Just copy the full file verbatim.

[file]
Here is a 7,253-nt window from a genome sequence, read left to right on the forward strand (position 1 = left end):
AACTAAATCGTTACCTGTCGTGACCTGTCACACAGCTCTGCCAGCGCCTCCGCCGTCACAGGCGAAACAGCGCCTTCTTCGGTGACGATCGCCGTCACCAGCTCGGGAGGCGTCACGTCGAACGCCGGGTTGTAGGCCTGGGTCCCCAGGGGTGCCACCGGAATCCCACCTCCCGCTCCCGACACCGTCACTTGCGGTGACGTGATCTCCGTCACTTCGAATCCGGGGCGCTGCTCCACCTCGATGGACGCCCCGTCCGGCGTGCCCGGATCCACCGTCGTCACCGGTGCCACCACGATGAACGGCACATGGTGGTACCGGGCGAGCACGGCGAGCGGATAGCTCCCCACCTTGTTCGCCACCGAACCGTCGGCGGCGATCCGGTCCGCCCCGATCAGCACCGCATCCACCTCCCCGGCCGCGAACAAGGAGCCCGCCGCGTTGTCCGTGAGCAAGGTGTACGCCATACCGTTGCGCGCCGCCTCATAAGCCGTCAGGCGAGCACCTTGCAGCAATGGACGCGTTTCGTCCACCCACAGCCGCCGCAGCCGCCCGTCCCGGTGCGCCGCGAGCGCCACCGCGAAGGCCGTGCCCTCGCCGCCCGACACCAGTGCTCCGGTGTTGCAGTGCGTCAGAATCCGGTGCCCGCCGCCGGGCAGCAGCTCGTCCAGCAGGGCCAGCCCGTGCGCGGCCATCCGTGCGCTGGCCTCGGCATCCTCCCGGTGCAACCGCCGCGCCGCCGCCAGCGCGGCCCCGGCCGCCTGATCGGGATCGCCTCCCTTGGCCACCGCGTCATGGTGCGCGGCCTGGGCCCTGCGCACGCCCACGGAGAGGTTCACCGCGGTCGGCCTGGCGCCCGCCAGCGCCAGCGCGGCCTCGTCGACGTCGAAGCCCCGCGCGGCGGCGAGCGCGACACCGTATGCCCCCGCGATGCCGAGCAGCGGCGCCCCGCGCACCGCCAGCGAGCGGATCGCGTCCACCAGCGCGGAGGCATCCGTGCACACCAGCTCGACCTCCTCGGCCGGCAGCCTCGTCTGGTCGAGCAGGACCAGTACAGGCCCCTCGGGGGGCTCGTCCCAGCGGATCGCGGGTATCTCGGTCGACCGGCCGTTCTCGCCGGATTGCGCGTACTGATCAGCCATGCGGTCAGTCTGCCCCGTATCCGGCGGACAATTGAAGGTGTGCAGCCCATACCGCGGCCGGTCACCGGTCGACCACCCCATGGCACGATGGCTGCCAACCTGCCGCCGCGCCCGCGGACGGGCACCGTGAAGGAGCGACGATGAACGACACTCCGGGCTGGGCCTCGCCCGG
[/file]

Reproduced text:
Here is a 7,253-nt window from a genome sequence, read left to right on the forward strand (position 1 = left end):
AACTAAATCGTTACCTGTCGTGACCTGTCACACAGCTCTGCCAGCGCCTCCGCCGTCACAGGCGAAACAGCGCCTTCTTCGGTGACGATCGCCGTCACCAGCTCGGGAGGCGTCACGTCGAACGCCGGGTTGTAGGCCTGGGTCCCCAGGGGTGCCACCGGAATCCCACCTCCCGCTCCCGACACCGTCACTTGCGGTGACGTGATCTCCGTCACTTCGAATCCGGGGCGCTGCTCCACCTCGATGGACGCCCCGTCCGGCGTGCCCGGATCCACCGTCGTCACCGGTGCCACCACGATGAACGGCACATGGTGGTACCGGGCGAGCACGGCGAGCGGATAGCTCCCCACCTTGTTCGCCACCGAACCGTCGGCGGCGATCCGGTCCGCCCCGATCAGCACCGCATCCACCTCCCCGGCCGCGAACAAGGAGCCCGCCGCGTTGTCCGTGAGCAAGGTGTACGCCATACCGTTGCGCGCCGCCTCATAAGCCGTCAGGCGAGCACCTTGCAGCAATGGACGCGTTTCGTCCACCCACAGCCGCCGCAGCCGCCCGTCCCGGTGCGCCGCGAGCGCCACCGCGAAGGCCGTGCCCTCGCCGCCCGACACCAGTGCTCCGGTGTTGCAGTGCGTCAGAATCCGGTGCCCGCCGCCGGGCAGCAGCTCGTCCAGCAGGGCCAGCCCGTGCGCGGCCATCCGTGCGCTGGCCTCGGCATCCTCCCGGTGCAACCGCCGCGCCGCCGCCAGCGCGGCCCCGGCCGCCTGATCGGGATCGCCTCCCTTGGCCACCGCGTCATGGTGCGCGGCCTGGGCCCTGCGCACGCCCACGGAGAGGTTCACCGCGGTCGGCCTGGCGCCCGCCAGCGCCAGCGCGGCCTCGTCGACGTCGAAGCCCCGCGCGGCGGCGAGCGCGACACCGTATGCCCCCGCGATGCCGAGCAGCGGCGCCCCGCGCACCGCCAGCGAGCGGATCGCGTCCACCAGCGCGGAGGCATCCGTGCACACCAGCTCGACCTCCTCGGCCGGCAGCCTCGTCTGGTCGAGCAGGACCAGTACAGGCCCCTCGGGGGGCTCGTCCCAGCGGATCGCGGGTATCTCGGTCGACCGGCCGTTCTCGCCGGATTGCGCGTACTGATCAGCCATGCGGTCAGTCTGCCCCGTATCCGGCGGACAATTGAAGGTGTGCAGCCCATACCGCGGCCGGTCACCGGTCGACCACCCCATGGCACGATGGCTGCCAACCTGCCGCCGCGCCCGCGGACGGGCACCGTGAAGGAGCGACGATGAACGACACTCCGGGCTGGGCCTCGCCCGG